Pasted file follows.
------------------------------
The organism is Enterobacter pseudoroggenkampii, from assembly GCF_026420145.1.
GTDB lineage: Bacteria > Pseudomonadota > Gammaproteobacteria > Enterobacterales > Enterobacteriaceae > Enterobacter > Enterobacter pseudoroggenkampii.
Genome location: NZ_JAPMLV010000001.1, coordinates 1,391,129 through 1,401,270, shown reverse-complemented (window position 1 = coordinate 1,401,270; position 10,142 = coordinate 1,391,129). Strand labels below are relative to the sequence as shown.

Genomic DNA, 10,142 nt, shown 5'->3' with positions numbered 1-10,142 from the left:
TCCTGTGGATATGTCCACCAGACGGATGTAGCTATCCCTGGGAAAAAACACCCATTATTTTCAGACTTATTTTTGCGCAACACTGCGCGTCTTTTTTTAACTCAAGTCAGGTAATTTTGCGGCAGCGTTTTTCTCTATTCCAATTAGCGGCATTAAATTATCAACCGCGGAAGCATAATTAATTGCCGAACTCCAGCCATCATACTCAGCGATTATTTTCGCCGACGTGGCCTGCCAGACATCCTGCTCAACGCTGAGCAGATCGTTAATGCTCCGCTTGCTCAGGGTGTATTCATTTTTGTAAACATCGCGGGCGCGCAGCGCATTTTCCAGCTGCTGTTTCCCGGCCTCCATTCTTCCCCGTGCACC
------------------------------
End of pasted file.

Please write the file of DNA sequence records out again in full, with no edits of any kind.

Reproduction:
The organism is Enterobacter pseudoroggenkampii, from assembly GCF_026420145.1.
GTDB lineage: Bacteria > Pseudomonadota > Gammaproteobacteria > Enterobacterales > Enterobacteriaceae > Enterobacter > Enterobacter pseudoroggenkampii.
Genome location: NZ_JAPMLV010000001.1, coordinates 1,391,129 through 1,401,270, shown reverse-complemented (window position 1 = coordinate 1,401,270; position 10,142 = coordinate 1,391,129). Strand labels below are relative to the sequence as shown.

Genomic DNA, 10,142 nt, shown 5'->3' with positions numbered 1-10,142 from the left:
TCCTGTGGATATGTCCACCAGACGGATGTAGCTATCCCTGGGAAAAAACACCCATTATTTTCAGACTTATTTTTGCGCAACACTGCGCGTCTTTTTTTAACTCAAGTCAGGTAATTTTGCGGCAGCGTTTTTCTCTATTCCAATTAGCGGCATTAAATTATCAACCGCGGAAGCATAATTAATTGCCGAACTCCAGCCATCATACTCAGCGATTATTTTCGCCGACGTGGCCTGCCAGACATCCTGCTCAACGCTGAGCAGATCGTTAATGCTCCGCTTGCTCAGGGTGTATTCATTTTTGTAAACATCGCGGGCGCGCAGCGCATTTTCCAGCTGCTGTTTCCCGGCCTCCATTCTTCCCCGTGCACC